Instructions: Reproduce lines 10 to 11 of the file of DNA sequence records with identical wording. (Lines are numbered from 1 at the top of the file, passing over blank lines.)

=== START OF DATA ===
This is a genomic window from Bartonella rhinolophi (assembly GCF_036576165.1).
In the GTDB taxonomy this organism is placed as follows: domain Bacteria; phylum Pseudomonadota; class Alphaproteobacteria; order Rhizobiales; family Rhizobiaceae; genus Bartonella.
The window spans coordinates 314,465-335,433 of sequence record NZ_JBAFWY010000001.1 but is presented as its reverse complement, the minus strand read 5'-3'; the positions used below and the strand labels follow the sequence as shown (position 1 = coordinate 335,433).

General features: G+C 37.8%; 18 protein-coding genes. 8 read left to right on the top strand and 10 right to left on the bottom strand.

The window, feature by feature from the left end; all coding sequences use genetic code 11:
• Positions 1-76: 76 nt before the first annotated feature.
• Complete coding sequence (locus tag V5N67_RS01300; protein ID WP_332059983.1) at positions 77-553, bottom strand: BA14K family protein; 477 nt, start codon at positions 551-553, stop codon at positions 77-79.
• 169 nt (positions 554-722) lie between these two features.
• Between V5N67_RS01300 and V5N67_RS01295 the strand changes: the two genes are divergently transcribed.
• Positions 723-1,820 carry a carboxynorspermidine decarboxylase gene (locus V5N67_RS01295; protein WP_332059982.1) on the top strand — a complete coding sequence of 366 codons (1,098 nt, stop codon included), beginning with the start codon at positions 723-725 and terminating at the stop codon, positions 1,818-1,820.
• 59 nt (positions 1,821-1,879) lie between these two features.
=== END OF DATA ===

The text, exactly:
• Positions 723-1,820 carry a carboxynorspermidine decarboxylase gene (locus V5N67_RS01295; protein WP_332059982.1) on the top strand — a complete coding sequence of 366 codons (1,098 nt, stop codon included), beginning with the start codon at positions 723-725 and terminating at the stop codon, positions 1,818-1,820.
• 59 nt (positions 1,821-1,879) lie between these two features.